The Digital Journalist
The Amazon Drought

by Daniel Beltrá

I am in Seattle, my home for the last four years, having a coffee at my favorite spot, the C&P. While I'm thinking that the photo business has been kind of slow for the last two weeks, a short e-mail from Greenpeace changes it all. The Amazon is experiencing one of the most severe droughts in its entire history: large parts of the rainforest are at their driest ever and Greenpeace wants me to document it.

Barreirinha (Brazil): Big river boat trapped on a sand bank East of Barreirinha, during one of the worst droughts ever recorded in the Amazon. Oct. 27, 2005.

© Daniel Beltra/Greenpeace
I rush home while calling the travel agency. Working in the rainforest requires very specific equipment. Luckily, I have been there several times and it's an easy task getting what I need. Not that I am particularly organized; it's just that the stuff is still piled up from my previous trip in September.

Off to Glazer's camera store, the perfect excuse to pick one of the new Canon 5Ds I want. Later, after 30 long hours, I am landing in Manaus Airport. The 99 percent humidity and the temperature of over 100 F hits you like a wall when the airplane door opens.

Soon enough I find myself traveling by inflatable boat on the Amazon River towards Lago Rei, one of the areas that has been more severely affected by this terrible drought. Of its 12,000 hectares (29,652 acres) that feed more than 40 small lakes, Rei is almost dry. There are only 1,000 hectares (2,471 acres) of water left. Huge amounts of dead fish are bedding along the shallow margins, contaminating the water and increasing the risk of epidemic diseases. Urubu vultures by the hundreds are having a feast.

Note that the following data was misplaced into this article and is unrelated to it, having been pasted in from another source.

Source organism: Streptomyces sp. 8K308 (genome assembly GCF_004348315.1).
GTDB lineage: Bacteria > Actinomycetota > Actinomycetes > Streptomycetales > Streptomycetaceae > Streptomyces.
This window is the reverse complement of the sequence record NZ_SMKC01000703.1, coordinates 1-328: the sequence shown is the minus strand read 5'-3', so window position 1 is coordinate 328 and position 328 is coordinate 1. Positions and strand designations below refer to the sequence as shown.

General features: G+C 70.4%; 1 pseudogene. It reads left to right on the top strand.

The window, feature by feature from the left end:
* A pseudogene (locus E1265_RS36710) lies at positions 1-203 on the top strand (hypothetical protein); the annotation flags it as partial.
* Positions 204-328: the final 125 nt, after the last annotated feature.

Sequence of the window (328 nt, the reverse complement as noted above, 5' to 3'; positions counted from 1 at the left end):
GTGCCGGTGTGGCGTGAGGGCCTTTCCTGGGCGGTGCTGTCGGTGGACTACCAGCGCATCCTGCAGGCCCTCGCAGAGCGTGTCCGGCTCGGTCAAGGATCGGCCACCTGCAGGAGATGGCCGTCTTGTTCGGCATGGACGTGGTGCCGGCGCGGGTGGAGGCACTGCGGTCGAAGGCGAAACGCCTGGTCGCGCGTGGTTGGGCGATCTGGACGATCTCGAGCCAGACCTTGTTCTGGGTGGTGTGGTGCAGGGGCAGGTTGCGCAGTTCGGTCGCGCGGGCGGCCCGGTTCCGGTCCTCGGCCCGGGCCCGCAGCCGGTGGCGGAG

Curuai Lake, Para (Brazil). The Curuai Lake is almost completely dry during one of the worst droughts ever recorded in the Amazon region. Oct. 27, 2005.

© Daniel Beltra/Greenpeace
As soon as we leave the Amazon River we need to change our craft. Boats are available for rent since the local fishermen are unable to work. A small business is flourishing ferrying journalists towards the remains of the lake. Because the water is too shallow we need first a "voadeira," a small aluminum riverboat, and then a smaller wood canoe. We are scrapping the bottom of it, but manage to go through.

Thousands and thousands of dead fish, covered by maggots, are floating all over the small river. The stench is terrible, and the filthy water leaks through the wood planks of our canoe, soaking my boots and camera bag (luckily, a waterproof one). I am starting to realize the impact the drought is having. Fish is the major source of protein for the population and one of the pillars of the local economy. Future fish stocks will be seriously compromised.

According to the Amazonas State Government, about 32,000 community families are isolated in different cities and up to 100,000 families are deeply suffering with the difficult access to their villages.

The images I am getting are strong, but I am still focusing on what has already been done. When I arrived in Brazil the story was already in the media. Finding images that will push the story further is my main goal.